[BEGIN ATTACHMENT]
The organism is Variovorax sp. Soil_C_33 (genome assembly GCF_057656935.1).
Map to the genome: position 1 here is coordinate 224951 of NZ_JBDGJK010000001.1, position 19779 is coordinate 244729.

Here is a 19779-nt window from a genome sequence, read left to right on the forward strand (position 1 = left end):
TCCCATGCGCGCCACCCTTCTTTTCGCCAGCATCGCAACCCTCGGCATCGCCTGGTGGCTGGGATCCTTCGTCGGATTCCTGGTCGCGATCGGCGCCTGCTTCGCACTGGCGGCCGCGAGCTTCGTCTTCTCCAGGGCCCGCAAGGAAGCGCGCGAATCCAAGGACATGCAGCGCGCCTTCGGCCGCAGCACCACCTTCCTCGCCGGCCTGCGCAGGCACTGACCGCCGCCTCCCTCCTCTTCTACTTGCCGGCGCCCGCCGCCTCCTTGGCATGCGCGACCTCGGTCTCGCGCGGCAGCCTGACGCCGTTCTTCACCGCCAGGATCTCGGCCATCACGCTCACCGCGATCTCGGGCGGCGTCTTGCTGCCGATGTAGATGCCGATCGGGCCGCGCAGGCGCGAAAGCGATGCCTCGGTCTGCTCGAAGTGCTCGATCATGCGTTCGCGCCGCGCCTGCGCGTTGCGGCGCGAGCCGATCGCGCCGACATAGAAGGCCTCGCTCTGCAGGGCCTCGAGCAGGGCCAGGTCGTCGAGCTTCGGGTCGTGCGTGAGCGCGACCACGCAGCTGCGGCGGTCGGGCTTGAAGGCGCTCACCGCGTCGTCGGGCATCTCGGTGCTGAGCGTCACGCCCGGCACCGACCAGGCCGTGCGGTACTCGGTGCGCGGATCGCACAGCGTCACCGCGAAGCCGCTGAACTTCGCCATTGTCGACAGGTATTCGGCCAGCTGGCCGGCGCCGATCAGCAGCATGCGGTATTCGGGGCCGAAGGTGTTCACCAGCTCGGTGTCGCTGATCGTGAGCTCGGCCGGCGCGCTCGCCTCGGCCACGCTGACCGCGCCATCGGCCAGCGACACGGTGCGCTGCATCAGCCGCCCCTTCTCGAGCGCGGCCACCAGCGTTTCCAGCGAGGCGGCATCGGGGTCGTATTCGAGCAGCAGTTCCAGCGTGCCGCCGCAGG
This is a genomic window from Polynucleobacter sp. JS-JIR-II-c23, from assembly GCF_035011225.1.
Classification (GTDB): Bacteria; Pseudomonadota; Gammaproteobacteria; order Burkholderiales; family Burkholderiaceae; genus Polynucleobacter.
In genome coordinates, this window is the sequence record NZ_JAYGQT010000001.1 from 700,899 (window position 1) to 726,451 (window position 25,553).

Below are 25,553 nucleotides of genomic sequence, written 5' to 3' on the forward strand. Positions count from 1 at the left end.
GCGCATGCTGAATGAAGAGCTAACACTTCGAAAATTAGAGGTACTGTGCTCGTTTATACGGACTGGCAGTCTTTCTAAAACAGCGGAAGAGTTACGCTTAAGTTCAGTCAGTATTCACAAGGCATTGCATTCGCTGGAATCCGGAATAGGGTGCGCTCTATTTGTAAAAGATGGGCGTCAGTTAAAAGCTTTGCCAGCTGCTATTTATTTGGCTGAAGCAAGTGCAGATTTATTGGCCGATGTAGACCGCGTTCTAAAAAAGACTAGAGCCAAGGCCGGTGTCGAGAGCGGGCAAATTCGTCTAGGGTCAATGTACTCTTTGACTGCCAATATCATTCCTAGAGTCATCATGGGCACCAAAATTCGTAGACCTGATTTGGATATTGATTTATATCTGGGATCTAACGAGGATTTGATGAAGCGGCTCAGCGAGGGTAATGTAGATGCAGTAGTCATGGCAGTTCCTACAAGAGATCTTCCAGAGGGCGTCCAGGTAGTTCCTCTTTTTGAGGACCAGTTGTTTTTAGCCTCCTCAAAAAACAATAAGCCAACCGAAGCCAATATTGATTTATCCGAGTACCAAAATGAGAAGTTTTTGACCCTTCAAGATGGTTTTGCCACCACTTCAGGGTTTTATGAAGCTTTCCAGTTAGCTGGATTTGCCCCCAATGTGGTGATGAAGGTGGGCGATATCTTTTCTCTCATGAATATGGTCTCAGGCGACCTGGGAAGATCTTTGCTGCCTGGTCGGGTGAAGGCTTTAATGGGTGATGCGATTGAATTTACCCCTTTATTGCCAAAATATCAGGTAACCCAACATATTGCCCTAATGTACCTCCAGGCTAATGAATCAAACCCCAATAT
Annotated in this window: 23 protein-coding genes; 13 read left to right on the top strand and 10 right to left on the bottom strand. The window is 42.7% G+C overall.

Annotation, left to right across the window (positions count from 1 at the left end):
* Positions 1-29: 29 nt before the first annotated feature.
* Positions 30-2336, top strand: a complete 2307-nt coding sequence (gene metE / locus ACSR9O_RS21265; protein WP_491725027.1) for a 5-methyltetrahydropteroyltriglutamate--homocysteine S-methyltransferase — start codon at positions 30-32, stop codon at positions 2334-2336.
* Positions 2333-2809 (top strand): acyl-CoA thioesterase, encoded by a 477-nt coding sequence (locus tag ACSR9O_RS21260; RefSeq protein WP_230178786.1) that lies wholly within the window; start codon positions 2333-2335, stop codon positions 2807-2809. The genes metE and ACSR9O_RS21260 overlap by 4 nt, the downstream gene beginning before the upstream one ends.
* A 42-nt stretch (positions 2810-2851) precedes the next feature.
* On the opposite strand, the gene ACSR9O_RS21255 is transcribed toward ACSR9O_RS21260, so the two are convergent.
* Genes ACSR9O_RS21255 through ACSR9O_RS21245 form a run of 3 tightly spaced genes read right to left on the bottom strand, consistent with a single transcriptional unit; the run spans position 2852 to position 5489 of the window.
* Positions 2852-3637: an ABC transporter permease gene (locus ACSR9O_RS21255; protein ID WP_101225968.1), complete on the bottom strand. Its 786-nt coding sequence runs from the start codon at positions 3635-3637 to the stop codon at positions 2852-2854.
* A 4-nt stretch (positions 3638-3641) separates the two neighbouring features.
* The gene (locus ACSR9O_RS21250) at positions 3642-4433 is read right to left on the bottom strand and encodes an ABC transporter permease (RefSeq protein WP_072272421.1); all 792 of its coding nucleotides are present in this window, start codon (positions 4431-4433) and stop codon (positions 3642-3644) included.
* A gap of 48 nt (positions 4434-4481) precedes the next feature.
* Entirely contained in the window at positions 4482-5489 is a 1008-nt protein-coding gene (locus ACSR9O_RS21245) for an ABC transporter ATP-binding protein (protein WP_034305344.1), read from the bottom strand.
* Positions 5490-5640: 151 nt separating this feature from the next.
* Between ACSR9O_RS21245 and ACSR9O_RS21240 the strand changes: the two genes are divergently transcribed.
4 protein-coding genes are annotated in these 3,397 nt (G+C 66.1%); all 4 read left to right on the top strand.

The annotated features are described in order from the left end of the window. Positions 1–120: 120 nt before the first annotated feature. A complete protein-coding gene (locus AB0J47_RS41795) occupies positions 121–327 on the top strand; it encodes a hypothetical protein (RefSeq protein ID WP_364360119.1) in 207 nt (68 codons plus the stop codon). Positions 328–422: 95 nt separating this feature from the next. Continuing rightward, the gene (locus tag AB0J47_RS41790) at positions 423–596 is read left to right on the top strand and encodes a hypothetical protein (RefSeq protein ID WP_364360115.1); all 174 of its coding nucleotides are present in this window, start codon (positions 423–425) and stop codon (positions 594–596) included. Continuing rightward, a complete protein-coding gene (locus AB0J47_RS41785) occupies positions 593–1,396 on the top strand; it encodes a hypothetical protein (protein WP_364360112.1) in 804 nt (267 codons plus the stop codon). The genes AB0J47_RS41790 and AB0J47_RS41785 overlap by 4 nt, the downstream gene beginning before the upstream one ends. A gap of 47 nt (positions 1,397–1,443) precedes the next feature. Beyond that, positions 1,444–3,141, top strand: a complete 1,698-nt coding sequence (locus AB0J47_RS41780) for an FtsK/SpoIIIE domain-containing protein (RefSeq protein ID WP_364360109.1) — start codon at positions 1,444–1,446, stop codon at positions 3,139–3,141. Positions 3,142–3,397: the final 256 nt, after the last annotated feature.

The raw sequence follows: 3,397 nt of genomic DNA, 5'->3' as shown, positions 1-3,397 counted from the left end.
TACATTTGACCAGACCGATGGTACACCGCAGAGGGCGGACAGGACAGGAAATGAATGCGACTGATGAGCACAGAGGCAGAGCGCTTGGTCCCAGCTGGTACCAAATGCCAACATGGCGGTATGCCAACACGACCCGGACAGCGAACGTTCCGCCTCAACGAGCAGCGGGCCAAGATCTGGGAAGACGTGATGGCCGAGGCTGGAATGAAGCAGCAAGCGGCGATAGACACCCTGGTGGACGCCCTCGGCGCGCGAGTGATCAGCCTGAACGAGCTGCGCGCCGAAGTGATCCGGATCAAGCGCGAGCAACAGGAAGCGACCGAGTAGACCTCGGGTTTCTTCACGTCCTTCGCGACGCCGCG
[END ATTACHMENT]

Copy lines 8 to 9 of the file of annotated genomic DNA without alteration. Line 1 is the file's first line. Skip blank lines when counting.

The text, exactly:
Below are 25,553 nucleotides of genomic sequence, written 5' to 3' on the forward strand. Positions count from 1 at the left end.
GCGCATGCTGAATGAAGAGCTAACACTTCGAAAATTAGAGGTACTGTGCTCGTTTATACGGACTGGCAGTCTTTCTAAAACAGCGGAAGAGTTACGCTTAAGTTCAGTCAGTATTCACAAGGCATTGCATTCGCTGGAATCCGGAATAGGGTGCGCTCTATTTGTAAAAGATGGGCGTCAGTTAAAAGCTTTGCCAGCTGCTATTTATTTGGCTGAAGCAAGTGCAGATTTATTGGCCGATGTAGACCGCGTTCTAAAAAAGACTAGAGCCAAGGCCGGTGTCGAGAGCGGGCAAATTCGTCTAGGGTCAATGTACTCTTTGACTGCCAATATCATTCCTAGAGTCATCATGGGCACCAAAATTCGTAGACCTGATTTGGATATTGATTTATATCTGGGATCTAACGAGGATTTGATGAAGCGGCTCAGCGAGGGTAATGTAGATGCAGTAGTCATGGCAGTTCCTACAAGAGATCTTCCAGAGGGCGTCCAGGTAGTTCCTCTTTTTGAGGACCAGTTGTTTTTAGCCTCCTCAAAAAACAATAAGCCAACCGAAGCCAATATTGATTTATCCGAGTACCAAAATGAGAAGTTTTTGACCCTTCAAGATGGTTTTGCCACCACTTCAGGGTTTTATGAAGCTTTCCAGTTAGCTGGATTTGCCCCCAATGTGGTGATGAAGGTGGGCGATATCTTTTCTCTCATGAATATGGTCTCAGGCGACCTGGGAAGATCTTTGCTGCCTGGTCGGGTGAAGGCTTTAATGGGTGATGCGATTGAATTTACCCCTTTATTGCCAAAATATCAGGTAACCCAACATATTGCCCTAATGTACCTCCAGGCTAATGAATCAAACCCCAATAT